[Ed.note: According to V-Planner calculations, boosting PO2s to 1.6 during the working portion of a 286 m dive for a 22-minute bottom time vs maintaining a PO2=1.0-1.3, results in some, but not a significant decrease in overall decompression time. It does however greatly increase the risk of CNS oxygen toxicity. ]

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I understand. How deep you run your END (equivalent narcotic depth)? I understand you are using trimix. 

I always use trimix with a high level of helium. I maintain my equivalent narcotic depth to around 30 m/100 ft. I always keep a little nitrogen fraction into the mixture and do not use a pure heliox because of the high pressure risk. 

Not only that, I think it’s better to have a very, small narcotic sensation during the dive. A very small, very tiny sensation of narcosis. This acts as a reminder to me that says, “OK I am very deep and I need to be careful.” So, it’s a kind of alert. These are the reasons I don’t use pure heliox. 

That’s understandable on deep tech dives because of High Pressure Nervous Syndrome (HPNS). Has HPNS been an issue for you? 

Interestingly, during the descent, I often have the sensation of cold, above 200 m/656 ft, which could be the trimix, which is very near to heliox, in fact, with high levels of helium. Of course, the automatic diluent valve (ADV) is injecting the very cold diluent, and that could be the reason for my shakes. Then, for 20-30 seconds,when I reach 230-240 m/755-787 ft. I experience shaking, trembling, and some eyesight problems. However, when I continue my descent, the effects begin to disappear, and when I reach 260 to 280 m/850-920 ft, there is absolutely no effect. It’s over. It’s just 30 seconds or so at 230-240 meters.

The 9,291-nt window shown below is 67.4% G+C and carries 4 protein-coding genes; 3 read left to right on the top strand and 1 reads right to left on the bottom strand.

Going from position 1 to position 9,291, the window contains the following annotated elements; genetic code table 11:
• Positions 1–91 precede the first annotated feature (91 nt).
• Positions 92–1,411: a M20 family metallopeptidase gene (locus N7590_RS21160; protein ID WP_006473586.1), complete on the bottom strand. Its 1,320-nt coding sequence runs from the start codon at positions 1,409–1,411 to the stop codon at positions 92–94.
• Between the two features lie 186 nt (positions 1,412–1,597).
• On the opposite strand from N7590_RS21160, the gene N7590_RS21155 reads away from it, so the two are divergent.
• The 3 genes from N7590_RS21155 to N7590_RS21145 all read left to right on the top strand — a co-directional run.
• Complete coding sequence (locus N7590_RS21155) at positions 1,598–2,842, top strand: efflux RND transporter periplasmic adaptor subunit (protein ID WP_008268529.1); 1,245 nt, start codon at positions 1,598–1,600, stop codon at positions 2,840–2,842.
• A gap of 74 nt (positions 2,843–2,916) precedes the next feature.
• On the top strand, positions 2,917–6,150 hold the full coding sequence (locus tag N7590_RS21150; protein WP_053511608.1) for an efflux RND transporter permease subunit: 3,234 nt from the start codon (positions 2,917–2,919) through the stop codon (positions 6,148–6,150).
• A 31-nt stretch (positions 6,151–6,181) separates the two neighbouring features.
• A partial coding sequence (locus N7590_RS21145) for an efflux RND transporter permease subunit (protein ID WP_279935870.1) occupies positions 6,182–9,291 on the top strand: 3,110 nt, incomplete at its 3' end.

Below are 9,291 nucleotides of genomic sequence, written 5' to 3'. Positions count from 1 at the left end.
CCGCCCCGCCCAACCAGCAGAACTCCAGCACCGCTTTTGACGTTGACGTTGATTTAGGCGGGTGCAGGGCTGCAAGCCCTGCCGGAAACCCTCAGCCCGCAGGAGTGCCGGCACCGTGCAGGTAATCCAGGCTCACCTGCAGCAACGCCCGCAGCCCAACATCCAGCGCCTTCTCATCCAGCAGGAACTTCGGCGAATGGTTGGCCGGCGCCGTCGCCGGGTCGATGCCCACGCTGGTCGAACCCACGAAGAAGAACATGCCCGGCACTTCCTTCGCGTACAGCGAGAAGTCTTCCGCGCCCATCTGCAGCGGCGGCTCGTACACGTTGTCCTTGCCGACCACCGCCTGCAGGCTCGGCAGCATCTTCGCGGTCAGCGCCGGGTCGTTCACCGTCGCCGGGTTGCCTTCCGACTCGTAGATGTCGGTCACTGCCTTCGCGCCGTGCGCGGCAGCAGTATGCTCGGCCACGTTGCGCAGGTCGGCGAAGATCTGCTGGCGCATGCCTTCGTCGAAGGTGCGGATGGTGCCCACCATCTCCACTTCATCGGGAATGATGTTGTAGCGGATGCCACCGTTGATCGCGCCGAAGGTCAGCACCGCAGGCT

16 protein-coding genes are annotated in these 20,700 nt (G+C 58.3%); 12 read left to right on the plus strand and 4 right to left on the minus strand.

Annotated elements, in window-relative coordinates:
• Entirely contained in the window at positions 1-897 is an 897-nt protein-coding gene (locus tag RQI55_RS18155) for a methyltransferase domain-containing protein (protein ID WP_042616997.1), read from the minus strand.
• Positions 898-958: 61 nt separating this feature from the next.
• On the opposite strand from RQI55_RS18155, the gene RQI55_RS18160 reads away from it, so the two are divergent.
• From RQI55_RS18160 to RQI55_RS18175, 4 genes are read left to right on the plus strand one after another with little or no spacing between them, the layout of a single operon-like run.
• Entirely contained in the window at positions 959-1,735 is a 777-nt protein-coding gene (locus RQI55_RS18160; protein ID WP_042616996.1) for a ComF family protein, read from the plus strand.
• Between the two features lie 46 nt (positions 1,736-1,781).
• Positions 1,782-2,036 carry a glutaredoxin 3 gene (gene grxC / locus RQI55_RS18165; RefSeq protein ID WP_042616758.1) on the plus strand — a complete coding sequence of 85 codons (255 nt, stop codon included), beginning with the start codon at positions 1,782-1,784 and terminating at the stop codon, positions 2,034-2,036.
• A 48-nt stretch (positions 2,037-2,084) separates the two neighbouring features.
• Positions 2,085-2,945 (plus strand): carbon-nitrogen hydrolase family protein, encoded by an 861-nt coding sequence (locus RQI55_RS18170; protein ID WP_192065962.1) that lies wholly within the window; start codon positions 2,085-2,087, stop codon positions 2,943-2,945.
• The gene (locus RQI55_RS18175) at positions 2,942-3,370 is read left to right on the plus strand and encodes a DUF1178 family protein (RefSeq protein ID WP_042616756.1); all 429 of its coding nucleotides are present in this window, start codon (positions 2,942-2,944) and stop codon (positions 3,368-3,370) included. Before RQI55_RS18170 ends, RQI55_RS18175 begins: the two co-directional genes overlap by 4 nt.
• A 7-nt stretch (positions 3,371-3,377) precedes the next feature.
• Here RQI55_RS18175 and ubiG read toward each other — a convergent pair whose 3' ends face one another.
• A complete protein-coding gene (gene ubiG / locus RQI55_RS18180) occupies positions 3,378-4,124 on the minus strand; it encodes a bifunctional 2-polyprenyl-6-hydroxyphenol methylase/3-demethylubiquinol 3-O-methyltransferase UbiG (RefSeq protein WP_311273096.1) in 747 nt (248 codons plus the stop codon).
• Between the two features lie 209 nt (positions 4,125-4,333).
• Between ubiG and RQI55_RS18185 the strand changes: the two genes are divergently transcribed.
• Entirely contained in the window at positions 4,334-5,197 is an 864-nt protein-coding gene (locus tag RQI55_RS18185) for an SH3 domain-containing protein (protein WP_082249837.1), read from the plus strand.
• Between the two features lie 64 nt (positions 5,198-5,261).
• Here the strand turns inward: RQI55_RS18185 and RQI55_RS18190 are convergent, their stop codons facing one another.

Wow. It would seem that you are not affected much at all by HPNS. Again, it sounds like you have some unique physiology. 

That’s exactly what I think. 

Has anyone studied you to figure out how you can do what you do? Are you aware of any reason why this is? 

It’s just practice and training, practice and training, that’s all. Year after year, dive after dive, I gradually began to have a low sensitivity to gas toxicity. I think that’s really the most important thing. The key is really the practice and the training. 

I am not aware that divers can modify and or improve their gas tolerances through practice and training. I’m pretty sure that’s the case with nitrogen narcosis, despite what some have to say. Have you had any problems with carbon dioxide (CO2) buildup? Any CO2 problems? 

This is an interesting question. There are two principal things about CO2. First of all, always choose the best performing soda lime for deep diving. You can use the cheap version of soda lime for shallow dives—it doesn’t matter. But for deep dives, below 200 m/656 ft, you should always choose the best performing product for that.